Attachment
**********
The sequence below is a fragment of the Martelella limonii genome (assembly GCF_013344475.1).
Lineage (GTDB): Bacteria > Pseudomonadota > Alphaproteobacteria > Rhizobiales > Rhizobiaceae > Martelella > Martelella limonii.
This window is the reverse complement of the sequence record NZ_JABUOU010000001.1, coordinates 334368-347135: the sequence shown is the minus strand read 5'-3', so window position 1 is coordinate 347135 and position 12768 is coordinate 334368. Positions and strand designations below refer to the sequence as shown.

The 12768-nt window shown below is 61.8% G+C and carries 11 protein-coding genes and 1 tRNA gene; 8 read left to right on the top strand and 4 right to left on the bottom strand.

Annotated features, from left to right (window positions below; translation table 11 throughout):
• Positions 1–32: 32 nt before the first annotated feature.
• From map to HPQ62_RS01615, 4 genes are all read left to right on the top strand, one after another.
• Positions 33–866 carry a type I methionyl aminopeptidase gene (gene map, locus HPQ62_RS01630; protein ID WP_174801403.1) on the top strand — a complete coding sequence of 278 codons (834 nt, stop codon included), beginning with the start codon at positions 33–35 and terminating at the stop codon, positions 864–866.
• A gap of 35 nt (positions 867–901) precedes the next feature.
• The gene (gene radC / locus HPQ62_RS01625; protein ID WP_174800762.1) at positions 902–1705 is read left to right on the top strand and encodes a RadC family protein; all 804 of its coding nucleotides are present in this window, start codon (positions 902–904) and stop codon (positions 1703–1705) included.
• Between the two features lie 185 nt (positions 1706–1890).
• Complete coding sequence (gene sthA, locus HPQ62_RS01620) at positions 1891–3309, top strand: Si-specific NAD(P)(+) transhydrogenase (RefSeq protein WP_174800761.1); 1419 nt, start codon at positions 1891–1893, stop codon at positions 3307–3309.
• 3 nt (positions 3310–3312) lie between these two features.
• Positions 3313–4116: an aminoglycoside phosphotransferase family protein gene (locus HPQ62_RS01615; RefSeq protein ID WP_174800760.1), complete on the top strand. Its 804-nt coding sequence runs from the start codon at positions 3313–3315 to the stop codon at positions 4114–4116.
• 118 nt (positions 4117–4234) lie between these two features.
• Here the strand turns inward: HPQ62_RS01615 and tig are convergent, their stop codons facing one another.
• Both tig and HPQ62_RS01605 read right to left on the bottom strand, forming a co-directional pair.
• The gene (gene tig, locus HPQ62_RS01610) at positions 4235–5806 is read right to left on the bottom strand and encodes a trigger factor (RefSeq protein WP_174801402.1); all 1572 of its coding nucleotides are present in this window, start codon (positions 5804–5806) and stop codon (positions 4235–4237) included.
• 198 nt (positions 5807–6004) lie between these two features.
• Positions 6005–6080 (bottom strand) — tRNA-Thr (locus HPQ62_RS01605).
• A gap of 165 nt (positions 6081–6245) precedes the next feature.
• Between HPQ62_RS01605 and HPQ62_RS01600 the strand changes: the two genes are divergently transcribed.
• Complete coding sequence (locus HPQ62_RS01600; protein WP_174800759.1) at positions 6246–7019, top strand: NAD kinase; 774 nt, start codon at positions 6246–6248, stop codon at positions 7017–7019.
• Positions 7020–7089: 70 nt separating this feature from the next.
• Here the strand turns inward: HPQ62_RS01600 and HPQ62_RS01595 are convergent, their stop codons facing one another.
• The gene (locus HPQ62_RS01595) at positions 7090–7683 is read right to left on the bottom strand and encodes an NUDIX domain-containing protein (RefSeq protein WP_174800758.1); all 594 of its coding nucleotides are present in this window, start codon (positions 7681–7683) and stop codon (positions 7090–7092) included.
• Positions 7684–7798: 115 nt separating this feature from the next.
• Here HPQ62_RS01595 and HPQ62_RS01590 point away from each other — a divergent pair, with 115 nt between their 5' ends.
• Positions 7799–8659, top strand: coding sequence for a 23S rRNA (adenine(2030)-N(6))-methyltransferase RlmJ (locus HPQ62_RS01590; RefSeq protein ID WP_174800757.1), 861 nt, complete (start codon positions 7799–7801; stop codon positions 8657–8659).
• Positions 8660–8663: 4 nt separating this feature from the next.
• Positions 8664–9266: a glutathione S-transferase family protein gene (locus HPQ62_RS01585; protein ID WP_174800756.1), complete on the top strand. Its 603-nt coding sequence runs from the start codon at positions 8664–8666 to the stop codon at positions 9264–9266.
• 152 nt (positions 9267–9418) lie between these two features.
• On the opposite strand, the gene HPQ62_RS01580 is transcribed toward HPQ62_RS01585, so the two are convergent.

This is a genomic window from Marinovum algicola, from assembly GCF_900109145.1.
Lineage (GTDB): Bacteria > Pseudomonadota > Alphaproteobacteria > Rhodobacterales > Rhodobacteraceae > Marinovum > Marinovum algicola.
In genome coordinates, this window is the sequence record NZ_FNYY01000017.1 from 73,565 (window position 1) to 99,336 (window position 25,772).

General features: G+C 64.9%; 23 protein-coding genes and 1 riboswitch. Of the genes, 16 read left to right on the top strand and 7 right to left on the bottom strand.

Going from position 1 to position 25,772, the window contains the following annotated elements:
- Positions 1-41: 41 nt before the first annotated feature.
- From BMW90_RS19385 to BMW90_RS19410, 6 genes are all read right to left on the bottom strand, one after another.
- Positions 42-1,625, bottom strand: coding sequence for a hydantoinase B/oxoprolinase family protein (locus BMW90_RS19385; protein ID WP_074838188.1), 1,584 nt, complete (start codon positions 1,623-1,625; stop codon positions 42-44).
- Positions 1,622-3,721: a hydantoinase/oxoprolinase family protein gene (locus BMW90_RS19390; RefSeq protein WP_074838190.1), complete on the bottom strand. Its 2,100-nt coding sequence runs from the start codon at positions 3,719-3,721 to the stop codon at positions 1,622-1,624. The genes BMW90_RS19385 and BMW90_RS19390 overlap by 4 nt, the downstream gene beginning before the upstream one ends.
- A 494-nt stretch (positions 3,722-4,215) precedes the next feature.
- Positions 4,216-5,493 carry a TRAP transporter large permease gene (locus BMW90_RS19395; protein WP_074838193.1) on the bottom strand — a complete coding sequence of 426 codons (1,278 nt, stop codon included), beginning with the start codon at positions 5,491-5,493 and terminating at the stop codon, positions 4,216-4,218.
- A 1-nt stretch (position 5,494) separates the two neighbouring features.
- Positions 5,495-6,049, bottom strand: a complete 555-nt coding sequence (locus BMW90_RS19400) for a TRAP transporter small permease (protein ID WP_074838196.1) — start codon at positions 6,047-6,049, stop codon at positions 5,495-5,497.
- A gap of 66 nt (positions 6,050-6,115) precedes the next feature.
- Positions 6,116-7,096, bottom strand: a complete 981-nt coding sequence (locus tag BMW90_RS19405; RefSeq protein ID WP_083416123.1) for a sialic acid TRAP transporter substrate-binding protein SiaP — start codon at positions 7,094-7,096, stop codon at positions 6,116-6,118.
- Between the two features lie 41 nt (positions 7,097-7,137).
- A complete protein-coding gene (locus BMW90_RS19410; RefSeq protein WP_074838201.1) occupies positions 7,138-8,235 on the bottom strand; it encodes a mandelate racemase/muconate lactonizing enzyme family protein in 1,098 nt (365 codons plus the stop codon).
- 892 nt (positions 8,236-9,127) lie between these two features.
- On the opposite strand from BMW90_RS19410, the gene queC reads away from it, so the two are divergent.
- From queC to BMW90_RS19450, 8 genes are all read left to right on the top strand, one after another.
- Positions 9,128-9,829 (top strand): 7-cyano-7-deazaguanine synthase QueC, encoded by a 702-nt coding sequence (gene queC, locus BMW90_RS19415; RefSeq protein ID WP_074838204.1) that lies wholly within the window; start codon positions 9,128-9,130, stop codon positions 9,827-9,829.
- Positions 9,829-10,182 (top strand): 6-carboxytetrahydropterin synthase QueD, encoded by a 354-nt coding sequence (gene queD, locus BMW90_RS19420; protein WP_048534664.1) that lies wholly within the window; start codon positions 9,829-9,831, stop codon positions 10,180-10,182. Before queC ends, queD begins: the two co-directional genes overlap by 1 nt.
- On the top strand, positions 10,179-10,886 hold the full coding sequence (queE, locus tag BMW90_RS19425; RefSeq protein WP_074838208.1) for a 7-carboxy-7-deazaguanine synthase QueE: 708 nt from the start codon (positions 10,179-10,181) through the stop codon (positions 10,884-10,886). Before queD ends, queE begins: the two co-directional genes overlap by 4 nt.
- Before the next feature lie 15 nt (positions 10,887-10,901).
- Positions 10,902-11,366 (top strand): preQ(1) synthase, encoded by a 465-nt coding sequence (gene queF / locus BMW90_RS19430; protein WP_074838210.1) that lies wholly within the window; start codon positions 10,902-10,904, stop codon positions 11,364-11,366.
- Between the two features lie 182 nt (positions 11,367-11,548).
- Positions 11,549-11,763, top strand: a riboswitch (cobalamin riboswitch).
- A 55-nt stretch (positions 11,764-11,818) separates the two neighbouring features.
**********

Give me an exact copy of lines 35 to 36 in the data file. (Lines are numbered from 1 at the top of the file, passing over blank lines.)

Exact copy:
Lineage (GTDB): Bacteria > Pseudomonadota > Alphaproteobacteria > Rhodobacterales > Rhodobacteraceae > Marinovum > Marinovum algicola.
In genome coordinates, this window is the sequence record NZ_FNYY01000017.1 from 73,565 (window position 1) to 99,336 (window position 25,772).